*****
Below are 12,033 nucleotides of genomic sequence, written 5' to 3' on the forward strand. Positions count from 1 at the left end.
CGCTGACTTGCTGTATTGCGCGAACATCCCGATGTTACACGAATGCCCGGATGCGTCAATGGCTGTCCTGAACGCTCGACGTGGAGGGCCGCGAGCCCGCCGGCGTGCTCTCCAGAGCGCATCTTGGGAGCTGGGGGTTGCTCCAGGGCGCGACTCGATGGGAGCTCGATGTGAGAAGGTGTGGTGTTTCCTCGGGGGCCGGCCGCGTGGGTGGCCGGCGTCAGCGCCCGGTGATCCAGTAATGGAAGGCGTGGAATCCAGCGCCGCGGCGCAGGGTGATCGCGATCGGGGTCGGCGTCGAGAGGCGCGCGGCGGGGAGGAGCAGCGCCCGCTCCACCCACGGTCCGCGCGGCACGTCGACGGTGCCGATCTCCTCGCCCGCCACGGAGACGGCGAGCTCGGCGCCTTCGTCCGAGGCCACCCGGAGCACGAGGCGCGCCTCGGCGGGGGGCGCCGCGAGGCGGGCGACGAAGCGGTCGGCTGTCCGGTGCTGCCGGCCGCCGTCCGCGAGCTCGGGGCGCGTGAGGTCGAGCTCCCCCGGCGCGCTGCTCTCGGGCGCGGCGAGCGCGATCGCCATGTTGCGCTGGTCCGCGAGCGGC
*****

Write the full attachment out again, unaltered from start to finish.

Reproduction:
Below are 12,033 nucleotides of genomic sequence, written 5' to 3' on the forward strand. Positions count from 1 at the left end.
CGCTGACTTGCTGTATTGCGCGAACATCCCGATGTTACACGAATGCCCGGATGCGTCAATGGCTGTCCTGAACGCTCGACGTGGAGGGCCGCGAGCCCGCCGGCGTGCTCTCCAGAGCGCATCTTGGGAGCTGGGGGTTGCTCCAGGGCGCGACTCGATGGGAGCTCGATGTGAGAAGGTGTGGTGTTTCCTCGGGGGCCGGCCGCGTGGGTGGCCGGCGTCAGCGCCCGGTGATCCAGTAATGGAAGGCGTGGAATCCAGCGCCGCGGCGCAGGGTGATCGCGATCGGGGTCGGCGTCGAGAGGCGCGCGGCGGGGAGGAGCAGCGCCCGCTCCACCCACGGTCCGCGCGGCACGTCGACGGTGCCGATCTCCTCGCCCGCCACGGAGACGGCGAGCTCGGCGCCTTCGTCCGAGGCCACCCGGAGCACGAGGCGCGCCTCGGCGGGGGGCGCCGCGAGGCGGGCGACGAAGCGGTCGGCTGTCCGGTGCTGCCGGCCGCCGTCCGCGAGCTCGGGGCGCGTGAGGTCGAGCTCCCCCGGCGCGCTGCTCTCGGGCGCGGCGAGCGCGATCGCCATGTTGCGCTGGTCCGCGAGCGGC